Mural of Savita Halappanavar moved to new home as notes left in her memory sent to her parents
TOUCHING notes - left in memory of Savita Halappanavar - will be sent to her parents as a reminder of her place in Irish history as the public voted to repeal the eighth amendment.
The notes, alongside a mural of Ms Halappanavar, were removed today from a space outside the Bernard Shaw pub in Dublin.
Dublin City Library commissioned a photographer to make digital copies of each note. It is now planned that the notes will be digitised and available to future generations within library archives.
However, the originals will be sent to the dentist’s father, Andanappa and mother, Akhmedevi Yalagi, in Karnataka, south west India.
The 31-year-old, who died from sepsis at Galway University Hospital on October 28, 2012, became the face for the abortion rights campaign after she died after being refused a termination.
The mural, by Dublin artist Aches, was taken down yesterday by Together For Yes campaigners, along with the notes.
A spokeswoman for the Bernard Shaw said: “Aches will be touching up the mural early next week and then it'll find its new home (hopefully) beside the Daniel O'Connell sculpture on the right hand side of the building overlooking Eatyard (a food market) - though this is not confirmed as of yet.”
Ms Halappanavar’s parents had become instrumental in the final push to repeal the eighth amendment, appealing to the Irish public to vote to remove the law.
The dentist’s father has even suggested the legislation that will allow women to access a termination legally in Ireland, be named ‘Savita’s law,’ in her memory.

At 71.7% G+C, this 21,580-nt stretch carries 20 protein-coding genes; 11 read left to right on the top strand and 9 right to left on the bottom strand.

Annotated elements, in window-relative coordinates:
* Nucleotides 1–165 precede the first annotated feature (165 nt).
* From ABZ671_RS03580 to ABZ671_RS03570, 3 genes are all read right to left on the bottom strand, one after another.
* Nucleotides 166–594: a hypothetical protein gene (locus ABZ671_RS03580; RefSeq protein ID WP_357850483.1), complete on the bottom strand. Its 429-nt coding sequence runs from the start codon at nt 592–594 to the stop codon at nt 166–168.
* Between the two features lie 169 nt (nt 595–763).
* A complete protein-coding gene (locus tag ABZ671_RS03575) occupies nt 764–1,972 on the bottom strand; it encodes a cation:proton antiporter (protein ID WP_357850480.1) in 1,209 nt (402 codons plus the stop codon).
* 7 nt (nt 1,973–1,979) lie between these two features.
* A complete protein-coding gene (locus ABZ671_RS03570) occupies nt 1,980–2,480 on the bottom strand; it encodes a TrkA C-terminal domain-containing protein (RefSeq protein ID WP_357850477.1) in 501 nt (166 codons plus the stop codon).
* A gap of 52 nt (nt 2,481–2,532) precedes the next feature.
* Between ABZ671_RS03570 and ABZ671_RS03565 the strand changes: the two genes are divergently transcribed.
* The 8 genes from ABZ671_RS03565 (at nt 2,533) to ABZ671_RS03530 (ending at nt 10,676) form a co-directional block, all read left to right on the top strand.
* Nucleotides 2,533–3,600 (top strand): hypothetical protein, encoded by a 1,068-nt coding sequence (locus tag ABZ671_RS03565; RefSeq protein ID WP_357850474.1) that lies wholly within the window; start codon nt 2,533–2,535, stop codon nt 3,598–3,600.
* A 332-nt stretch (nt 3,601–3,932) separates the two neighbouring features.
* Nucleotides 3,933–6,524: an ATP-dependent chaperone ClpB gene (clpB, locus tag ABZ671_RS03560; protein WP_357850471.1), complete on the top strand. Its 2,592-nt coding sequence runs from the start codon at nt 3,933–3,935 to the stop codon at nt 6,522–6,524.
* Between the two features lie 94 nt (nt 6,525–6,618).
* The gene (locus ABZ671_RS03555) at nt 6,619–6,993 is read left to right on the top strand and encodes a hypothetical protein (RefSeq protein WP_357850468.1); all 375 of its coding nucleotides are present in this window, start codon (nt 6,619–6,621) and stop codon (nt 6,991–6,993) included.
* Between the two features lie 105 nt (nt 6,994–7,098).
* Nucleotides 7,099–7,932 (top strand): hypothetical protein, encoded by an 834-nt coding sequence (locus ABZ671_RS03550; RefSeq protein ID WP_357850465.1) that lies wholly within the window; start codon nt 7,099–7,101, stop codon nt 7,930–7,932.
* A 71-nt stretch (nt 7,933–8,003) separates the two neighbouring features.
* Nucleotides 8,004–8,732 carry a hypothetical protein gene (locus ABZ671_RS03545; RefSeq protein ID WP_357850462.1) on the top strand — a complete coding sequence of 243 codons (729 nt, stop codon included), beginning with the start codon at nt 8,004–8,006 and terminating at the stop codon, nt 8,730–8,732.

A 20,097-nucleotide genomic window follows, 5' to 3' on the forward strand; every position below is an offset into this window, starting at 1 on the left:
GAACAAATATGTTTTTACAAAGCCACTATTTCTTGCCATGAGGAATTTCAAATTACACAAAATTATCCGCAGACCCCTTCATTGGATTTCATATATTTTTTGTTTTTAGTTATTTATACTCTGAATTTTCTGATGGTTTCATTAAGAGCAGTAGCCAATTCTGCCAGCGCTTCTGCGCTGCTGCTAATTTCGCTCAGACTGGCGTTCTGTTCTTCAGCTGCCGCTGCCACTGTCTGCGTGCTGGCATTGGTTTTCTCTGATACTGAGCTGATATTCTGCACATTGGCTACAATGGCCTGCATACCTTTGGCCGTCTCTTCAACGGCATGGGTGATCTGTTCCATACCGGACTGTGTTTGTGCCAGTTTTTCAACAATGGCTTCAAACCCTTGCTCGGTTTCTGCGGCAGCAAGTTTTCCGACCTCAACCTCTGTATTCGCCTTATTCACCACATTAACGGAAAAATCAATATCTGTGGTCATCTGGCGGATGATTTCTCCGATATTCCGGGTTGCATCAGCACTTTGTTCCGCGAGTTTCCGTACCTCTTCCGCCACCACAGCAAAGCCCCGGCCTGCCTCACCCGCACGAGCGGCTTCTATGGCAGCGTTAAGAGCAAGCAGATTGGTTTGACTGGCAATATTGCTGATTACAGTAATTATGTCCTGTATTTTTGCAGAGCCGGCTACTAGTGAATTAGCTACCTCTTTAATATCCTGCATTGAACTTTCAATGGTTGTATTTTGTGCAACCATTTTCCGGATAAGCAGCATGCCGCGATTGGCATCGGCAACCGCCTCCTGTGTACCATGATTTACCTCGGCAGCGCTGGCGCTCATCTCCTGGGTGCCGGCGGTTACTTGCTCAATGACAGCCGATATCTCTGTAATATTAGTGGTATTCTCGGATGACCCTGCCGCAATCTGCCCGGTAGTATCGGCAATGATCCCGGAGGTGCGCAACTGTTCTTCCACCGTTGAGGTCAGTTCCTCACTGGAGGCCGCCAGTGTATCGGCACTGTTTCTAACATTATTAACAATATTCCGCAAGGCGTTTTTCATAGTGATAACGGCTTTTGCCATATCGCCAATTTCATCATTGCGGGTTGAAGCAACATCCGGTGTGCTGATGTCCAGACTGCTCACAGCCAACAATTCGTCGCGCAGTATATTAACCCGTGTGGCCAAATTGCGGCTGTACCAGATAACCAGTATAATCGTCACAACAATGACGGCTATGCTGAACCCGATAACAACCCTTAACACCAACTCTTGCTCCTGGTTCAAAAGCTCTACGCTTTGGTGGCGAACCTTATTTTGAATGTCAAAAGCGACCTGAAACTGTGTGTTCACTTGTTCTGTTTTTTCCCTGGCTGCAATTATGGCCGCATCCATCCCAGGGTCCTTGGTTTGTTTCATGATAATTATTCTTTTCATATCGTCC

Ailbhe Smyth, from Together For Yes, told Independent.ie Ms Halappanavar’s name and memory should be remembered in Irish history with a suitable home for the mural but she also suggested the Government consider naming a public building after her.
“If the eighth amendment hadn’t been in existence, we would not have lost Savita,” Ms Smyth said.
“It’s right we honour her and a very important moment in our history, when the whole nation came to the tragic awareness that this was a death that should not have happened and that it was in our hands to prevent further deaths happening.
“It’s important for us, as a country, to honour Savita’s memory and to make amends in some way to her family and I believe we should have a public building named after her, something belonging to the people, something as a concrete tribute to her and her family.”
Ms Smyth, who was prominent in the campaign and had for many years protested against Ireland’s abortion law, said it had been “particularly touching” to see the outpouring of affection from the public, who’d left notes and lit candles in Ms Halappanavar’s memory at her mural.
“The notes will show her parents how much we really do remember Savita, how she’s present in our living memory and how we profoundly wish her death had not occurred. It was her death that made people aware again of the outrageous harm the eighth was doing to women.”
The Bernard Shaw management wrote online that it was moving the mural to “somewhere a little more safe,” and “permanent but still in view of the public…
“Thank you to everyone who left flowers, wrote notes, lit candles and left messages. You have left a beautiful tribute.”
It has been estimated that 1,200 cards had been left on the memorial site. It’s now planned that these messages will be catalogued and added to the library’s online digital collections, to provide information for future generations on a historic period.
The chair of the inquiry into Ms Halappavanar’s death said the eighth amendment had played a major role in her death.
Her father expressed elation in the wake of the referendum to repeal Ireland’s abortion law last Saturday, stating that the family felt they now had “justice for Savita.”
The finer details of the archiving project are yet to be arranged with Together For Yes.